Housing Act 2004 (C 34)
In Housing condition (Part 1, Chapter 1, page) a new system to explain housing conditions has been introduced.
Section 01: New system for assessing housing conditions and enforcing housing standards from legislation.gov
(1) This Part provides—
(a) for a new system of assessing the condition of residential premises, and
(b) for that system to be used in the enforcement of housing standards in relation to such premises.
(2) The new system—
(a) operates by reference to the existence of category 1 or category 2 hazards on residential premises (see section 2), and
(b) replaces the existing system based on the test of fitness for human habitation contained in section 604 of the Housing Act 1985 (c. 68).
(3) The kinds of enforcement action which are to involve the use of the new system are—
(a) the new kinds of enforcement action contained in Chapter 2 (improvement notices, prohibition orders and hazard awareness notices),
(b) the new emergency measures contained in Chapter 3 (emergency remedial action and emergency prohibition orders), and
(c) the existing kinds of enforcement action dealt with in Chapter 4 (demolition orders and slum clearance declarations).
Section 02 Meaning of “category 1 hazard” and “category 2 hazard”
(1) In this Act—
“Category 1 hazard
” means a hazard of a prescribed description which falls within a prescribed band as a result of achieving, under a prescribed method for calculating the seriousness of hazards of that description, a numerical score of or above a prescribed amount;
“Category 2 hazard
” means a hazard of a prescribed description which falls within a prescribed band as a result of achieving, under a prescribed method for calculating the seriousness of hazards of that description, a numerical score below the minimum amount prescribed for a category 1 hazard of that description; and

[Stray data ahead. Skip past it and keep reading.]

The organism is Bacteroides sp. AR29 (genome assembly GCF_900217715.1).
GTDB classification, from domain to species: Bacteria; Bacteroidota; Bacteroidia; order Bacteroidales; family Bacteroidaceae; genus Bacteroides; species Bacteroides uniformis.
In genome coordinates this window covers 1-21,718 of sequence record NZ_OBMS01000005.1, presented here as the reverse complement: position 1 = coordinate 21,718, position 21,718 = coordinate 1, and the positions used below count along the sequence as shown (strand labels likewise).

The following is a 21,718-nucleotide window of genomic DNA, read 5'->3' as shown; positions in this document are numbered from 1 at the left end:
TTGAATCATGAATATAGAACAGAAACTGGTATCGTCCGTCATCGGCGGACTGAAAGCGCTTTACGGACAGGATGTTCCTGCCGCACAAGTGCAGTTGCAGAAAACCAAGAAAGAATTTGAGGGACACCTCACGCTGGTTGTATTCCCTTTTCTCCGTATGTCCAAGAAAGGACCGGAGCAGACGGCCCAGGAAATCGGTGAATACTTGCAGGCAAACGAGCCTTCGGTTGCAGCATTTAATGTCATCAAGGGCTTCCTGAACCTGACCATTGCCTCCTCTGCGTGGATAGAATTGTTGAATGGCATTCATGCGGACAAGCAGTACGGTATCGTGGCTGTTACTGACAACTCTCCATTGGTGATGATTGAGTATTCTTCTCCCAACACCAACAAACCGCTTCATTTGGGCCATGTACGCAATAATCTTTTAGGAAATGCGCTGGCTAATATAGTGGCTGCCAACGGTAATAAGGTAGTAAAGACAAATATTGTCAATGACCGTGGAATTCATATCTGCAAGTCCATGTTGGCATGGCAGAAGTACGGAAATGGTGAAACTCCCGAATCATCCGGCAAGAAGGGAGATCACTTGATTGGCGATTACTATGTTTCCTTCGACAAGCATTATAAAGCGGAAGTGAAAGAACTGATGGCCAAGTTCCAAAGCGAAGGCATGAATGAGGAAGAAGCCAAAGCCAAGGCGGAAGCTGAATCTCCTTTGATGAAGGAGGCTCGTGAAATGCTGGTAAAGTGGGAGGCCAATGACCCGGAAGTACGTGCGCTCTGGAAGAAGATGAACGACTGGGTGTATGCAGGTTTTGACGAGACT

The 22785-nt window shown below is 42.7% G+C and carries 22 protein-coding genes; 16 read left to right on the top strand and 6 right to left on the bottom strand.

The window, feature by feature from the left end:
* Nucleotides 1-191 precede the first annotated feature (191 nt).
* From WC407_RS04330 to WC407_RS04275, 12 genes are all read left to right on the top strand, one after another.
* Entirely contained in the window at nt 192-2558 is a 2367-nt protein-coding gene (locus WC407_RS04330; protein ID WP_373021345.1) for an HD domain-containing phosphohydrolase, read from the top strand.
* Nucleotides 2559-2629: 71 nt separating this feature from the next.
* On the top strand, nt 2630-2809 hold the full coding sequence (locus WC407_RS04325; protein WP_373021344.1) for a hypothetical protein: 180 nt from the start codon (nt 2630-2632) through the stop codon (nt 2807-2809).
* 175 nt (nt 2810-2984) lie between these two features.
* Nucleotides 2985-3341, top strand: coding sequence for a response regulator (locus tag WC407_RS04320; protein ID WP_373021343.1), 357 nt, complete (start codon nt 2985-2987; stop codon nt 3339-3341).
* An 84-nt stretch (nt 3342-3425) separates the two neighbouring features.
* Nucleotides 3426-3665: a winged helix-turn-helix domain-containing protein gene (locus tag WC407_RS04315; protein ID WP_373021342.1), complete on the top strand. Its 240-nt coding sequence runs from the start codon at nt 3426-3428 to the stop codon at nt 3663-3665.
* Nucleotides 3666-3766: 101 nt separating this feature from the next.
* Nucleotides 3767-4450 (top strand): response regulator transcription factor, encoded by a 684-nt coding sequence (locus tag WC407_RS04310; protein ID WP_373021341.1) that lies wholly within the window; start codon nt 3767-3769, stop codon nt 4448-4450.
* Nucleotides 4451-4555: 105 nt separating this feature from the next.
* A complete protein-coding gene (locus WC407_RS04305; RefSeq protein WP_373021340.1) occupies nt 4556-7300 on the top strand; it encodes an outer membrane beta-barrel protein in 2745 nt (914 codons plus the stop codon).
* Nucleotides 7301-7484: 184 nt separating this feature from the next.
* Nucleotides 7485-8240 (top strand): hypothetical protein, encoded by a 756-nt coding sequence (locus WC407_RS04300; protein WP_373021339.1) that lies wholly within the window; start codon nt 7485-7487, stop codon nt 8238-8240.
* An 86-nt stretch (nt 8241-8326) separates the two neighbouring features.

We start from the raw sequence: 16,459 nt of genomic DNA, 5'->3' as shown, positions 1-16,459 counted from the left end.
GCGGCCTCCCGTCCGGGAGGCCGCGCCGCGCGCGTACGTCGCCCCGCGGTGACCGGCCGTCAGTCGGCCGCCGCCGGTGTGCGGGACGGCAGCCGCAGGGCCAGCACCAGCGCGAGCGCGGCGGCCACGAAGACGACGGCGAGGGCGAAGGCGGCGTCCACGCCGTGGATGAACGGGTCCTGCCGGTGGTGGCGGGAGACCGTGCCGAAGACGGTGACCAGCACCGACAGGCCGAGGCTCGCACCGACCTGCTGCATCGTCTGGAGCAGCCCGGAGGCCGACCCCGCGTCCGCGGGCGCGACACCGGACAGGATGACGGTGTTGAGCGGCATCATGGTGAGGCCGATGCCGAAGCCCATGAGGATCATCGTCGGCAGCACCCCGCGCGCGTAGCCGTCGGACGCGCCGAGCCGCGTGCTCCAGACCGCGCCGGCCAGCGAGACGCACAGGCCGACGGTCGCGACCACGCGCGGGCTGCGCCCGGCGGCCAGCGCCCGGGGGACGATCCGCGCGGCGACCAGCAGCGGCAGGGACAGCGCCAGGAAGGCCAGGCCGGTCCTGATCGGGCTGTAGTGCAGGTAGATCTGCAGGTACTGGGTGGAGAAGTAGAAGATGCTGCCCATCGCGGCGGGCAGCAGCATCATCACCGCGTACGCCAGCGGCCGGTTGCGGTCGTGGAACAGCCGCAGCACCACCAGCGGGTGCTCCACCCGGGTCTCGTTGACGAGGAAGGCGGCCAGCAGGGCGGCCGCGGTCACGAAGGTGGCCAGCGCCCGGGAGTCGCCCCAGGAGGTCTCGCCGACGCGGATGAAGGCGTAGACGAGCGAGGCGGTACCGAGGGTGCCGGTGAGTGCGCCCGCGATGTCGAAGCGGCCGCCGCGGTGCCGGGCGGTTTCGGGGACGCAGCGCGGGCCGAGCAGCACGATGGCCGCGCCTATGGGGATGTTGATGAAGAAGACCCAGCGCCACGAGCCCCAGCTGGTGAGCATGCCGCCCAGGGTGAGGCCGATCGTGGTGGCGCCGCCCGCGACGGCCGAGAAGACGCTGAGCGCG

” means any risk of harm to the health or safety of an actual or potential occupier of a dwelling or HMO which arises from a deficiency in the dwelling or HMO or in any building or land in the vicinity (whether the deficiency arises as a result of the construction of any building, an absence of maintenance or repair, or otherwise).
Heath & Safety website
As a landlord, you are legally responsible for the safety of your tenants in relation to gas safety. By law you must:
- Repair and maintain gas pipework, flues and appliances in safe condition
- Ensure an annual gas safety check on each appliance and flue
- Keep a record of each safety check
You should also keep your tenants informed about their responsibilities while they are staying in your property.”
“Make arrangements for inspecting and testing fixed wiring installations, ie the circuits from the meter and consumer unit supplying light switches, sockets, wired-in equipment (eg cookers, hairdryers) etc, to be carried out regularly so there is little chance of deterioration leading to danger. This work should normally be carried out by a competent person, usually an electrician”
Ensure the electrical installation is safe
• new electrical systems are installed to a suitable standard, eg BS 7671 Requirements for electrical installations, and then maintain them in a safe condition;
• existing installations are maintained in a safe condition; and
• you provide enough socket outlets because overloading socket outlets by using adaptors can cause fire.